Step 202 transmits the conditional directive(s) to one or more entertainment systems. Transmission can occur via any suitable medium and typically involves some type of electronic transmission from externally of the entertainment system. Examples of transmission media are provided in the sections that follow.
On the entertainment system side, step 204 receives one or more conditional directives. Receipt of the conditional directives typically involves electronically receiving them. Step 206 evaluates the condition(s) of the conditional directive(s). If step 208 determines that a directive's condition(s) is not met, step 210 does not execute the action of the directive. If, on the other hand, step 208 determines that the directive's condition(s) is met, then step 212 executes the action of the directive.
Examples of conditions and actions are given above.
Different System Modes
In accordance with some embodiments, entertainment systems on which the inventive embodiments are to be executed can have different modes of operation which, in turn, provide users with a degree of flexibility in terms of whether they wish to participate in the conditional directive services. For example, in one mode, the user can simply opt to not participate in the service. In this case, the user's entertainment system might receive the conditional directives and simply delete them as received.
In another mode, a user can opt for a user approval mode in which actions of a conditional directive must be approved by the user prior to execution. Here, the system can notify the user, as through a user interface, that it has received one or more conditional directives that would result in execution of an action or actions. If the user gives their approval, then the action can be executed. If, on the other hand, the user does not give their approval, then the action is not performed.
In yet another mode, the entertainment system is configured to automatically process conditional directives and execute any pertinent actions. Here, when the system is set up, the user can select the automatic mode and then essentially forget about it.
In some embodiments, a degree of authentication can be provided to ensure that conditional directives are received only from those entities that are supposed to send them. For example, in an open system where the directives are received over the Internet, the sending entity can be authenticated, as through a digital signature and the like, before any of the actions of the directive are performed. In some systems, such as satellite systems, the transport layer is assumed to be more secure such that authentication is not desired or provided.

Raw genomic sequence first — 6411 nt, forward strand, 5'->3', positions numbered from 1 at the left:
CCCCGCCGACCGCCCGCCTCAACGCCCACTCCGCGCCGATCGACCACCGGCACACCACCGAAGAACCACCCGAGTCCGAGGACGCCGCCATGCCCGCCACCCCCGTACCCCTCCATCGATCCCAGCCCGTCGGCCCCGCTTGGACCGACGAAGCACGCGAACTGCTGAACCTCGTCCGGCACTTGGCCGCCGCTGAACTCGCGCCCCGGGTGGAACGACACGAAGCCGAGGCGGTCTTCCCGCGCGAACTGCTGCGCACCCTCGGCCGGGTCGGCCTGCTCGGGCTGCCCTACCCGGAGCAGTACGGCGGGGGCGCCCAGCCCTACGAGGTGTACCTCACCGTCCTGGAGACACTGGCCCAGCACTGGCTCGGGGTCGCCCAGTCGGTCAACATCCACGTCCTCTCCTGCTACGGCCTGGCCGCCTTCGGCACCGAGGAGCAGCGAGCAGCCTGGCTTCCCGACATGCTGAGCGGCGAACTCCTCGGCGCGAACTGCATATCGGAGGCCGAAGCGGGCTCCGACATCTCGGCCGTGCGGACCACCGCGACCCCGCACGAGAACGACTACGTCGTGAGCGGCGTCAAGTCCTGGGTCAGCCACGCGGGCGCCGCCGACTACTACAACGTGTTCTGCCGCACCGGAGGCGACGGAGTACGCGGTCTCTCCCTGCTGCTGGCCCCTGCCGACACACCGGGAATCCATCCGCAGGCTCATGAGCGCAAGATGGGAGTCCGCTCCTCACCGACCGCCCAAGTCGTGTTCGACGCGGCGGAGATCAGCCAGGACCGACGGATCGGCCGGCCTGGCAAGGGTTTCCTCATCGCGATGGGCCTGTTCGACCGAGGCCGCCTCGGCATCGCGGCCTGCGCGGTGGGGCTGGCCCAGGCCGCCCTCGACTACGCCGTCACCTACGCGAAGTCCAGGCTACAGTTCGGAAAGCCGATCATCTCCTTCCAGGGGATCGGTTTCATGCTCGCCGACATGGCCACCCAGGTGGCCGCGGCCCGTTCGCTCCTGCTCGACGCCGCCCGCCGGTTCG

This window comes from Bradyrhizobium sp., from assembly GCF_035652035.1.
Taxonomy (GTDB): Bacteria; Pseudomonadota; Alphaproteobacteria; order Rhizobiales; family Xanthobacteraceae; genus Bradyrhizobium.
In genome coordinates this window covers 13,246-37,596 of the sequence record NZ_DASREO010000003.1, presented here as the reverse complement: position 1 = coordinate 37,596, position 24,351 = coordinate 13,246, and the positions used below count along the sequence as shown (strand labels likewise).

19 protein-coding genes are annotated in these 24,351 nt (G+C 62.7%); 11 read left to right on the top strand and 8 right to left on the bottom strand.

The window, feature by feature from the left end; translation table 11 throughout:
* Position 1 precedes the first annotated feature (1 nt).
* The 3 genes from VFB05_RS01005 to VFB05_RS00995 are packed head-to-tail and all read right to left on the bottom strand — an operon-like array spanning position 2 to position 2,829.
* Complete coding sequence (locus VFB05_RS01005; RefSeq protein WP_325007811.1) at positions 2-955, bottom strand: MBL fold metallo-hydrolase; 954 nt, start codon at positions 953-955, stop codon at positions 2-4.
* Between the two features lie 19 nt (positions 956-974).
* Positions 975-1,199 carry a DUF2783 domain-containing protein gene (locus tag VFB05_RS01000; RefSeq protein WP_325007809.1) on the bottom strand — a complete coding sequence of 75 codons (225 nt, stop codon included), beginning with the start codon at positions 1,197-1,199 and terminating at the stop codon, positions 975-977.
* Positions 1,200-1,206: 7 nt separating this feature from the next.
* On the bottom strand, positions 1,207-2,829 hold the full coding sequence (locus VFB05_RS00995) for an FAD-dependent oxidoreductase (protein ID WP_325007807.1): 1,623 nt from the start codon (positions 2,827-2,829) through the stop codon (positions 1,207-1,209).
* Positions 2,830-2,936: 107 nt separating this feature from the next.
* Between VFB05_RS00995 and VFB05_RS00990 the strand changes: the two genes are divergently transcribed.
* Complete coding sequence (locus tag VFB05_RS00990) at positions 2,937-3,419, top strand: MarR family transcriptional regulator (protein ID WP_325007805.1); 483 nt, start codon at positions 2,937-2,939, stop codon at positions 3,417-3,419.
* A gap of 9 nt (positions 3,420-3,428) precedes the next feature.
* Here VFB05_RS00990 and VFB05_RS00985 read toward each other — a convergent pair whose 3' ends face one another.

Exemplary Operating Environment
Content description metadata provider 302 provides content description metadata associated with media content to media content description system 304. Example content description metadata providers can include, without limitation, movie production companies, movie distribution companies, movie critics, television production companies, program distributors, music production companies, and the like. Essentially, any person, company, system, or entity that is able to generate or supply media content description metadata can be considered a content description metadata provider 302.
Media content description system 304 stores media content description metadata associated with a plurality of metadata categories and stores metadata received from one or more metadata providers 302. In one implementation, the media content description system 304 generates composite metadata based on metadata received from a plurality of metadata providers 302. Media content description system 304 provides the media content description metadata to program data provider 306. Typically, such metadata is associated with many different pieces of media content (e.g., movies or television programs).
Program data provider 306 can include an electronic program guide (EPG) database 316 and an EPG server 318. The EPG database 316 stores electronic files of program data which can be used to generate an electronic program guide (or, “program guide”). The program data stored by the EPG database, also termed “EPG data”, can include content description metadata and instance description metadata. For example, the EPG database 316 can store program titles, ratings, characters, descriptions, actor names, station identifiers, channel identifiers, schedule information, and the like.